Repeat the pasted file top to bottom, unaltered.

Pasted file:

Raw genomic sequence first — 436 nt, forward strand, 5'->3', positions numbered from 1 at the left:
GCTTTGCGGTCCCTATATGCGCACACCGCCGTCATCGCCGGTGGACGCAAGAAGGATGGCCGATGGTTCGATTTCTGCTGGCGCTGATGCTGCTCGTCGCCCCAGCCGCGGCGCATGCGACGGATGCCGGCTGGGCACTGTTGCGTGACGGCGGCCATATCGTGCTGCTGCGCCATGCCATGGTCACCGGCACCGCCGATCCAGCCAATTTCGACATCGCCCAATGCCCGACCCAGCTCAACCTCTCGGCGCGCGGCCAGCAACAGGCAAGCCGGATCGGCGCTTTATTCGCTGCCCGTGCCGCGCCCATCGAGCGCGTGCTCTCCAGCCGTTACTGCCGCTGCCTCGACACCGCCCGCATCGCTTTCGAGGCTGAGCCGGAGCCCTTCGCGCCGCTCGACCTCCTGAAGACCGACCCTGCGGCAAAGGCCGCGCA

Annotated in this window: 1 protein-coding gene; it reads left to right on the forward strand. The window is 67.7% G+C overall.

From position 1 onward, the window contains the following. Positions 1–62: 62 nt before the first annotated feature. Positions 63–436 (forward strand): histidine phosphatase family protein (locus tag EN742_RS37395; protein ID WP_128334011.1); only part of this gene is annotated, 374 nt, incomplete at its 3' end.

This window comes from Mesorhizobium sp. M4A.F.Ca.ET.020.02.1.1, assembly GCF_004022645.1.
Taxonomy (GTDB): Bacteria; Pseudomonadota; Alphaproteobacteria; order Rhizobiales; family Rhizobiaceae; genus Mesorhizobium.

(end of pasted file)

Raw genomic sequence first — 436 nt, forward strand, 5'->3', positions numbered from 1 at the left:
GCTTTGCGGTCCCTATATGCGCACACCGCCGTCATCGCCGGTGGACGCAAGAAGGATGGCCGATGGTTCGATTTCTGCTGGCGCTGATGCTGCTCGTCGCCCCAGCCGCGGCGCATGCGACGGATGCCGGCTGGGCACTGTTGCGTGACGGCGGCCATATCGTGCTGCTGCGCCATGCCATGGTCACCGGCACCGCCGATCCAGCCAATTTCGACATCGCCCAATGCCCGACCCAGCTCAACCTCTCGGCGCGCGGCCAGCAACAGGCAAGCCGGATCGGCGCTTTATTCGCTGCCCGTGCCGCGCCCATCGAGCGCGTGCTCTCCAGCCGTTACTGCCGCTGCCTCGACACCGCCCGCATCGCTTTCGAGGCTGAGCCGGAGCCCTTCGCGCCGCTCGACCTCCTGAAGACCGACCCTGCGGCAAAGGCCGCGCA

Annotated in this window: 1 protein-coding gene; it reads left to right on the forward strand. The window is 67.7% G+C overall.

From position 1 onward, the window contains the following. Positions 1–62: 62 nt before the first annotated feature. Positions 63–436 (forward strand): histidine phosphatase family protein (locus tag EN742_RS37395; protein ID WP_128334011.1); only part of this gene is annotated, 374 nt, incomplete at its 3' end.

This window comes from Mesorhizobium sp. M4A.F.Ca.ET.020.02.1.1, assembly GCF_004022645.1.
Taxonomy (GTDB): Bacteria; Pseudomonadota; Alphaproteobacteria; order Rhizobiales; family Rhizobiaceae; genus Mesorhizobium.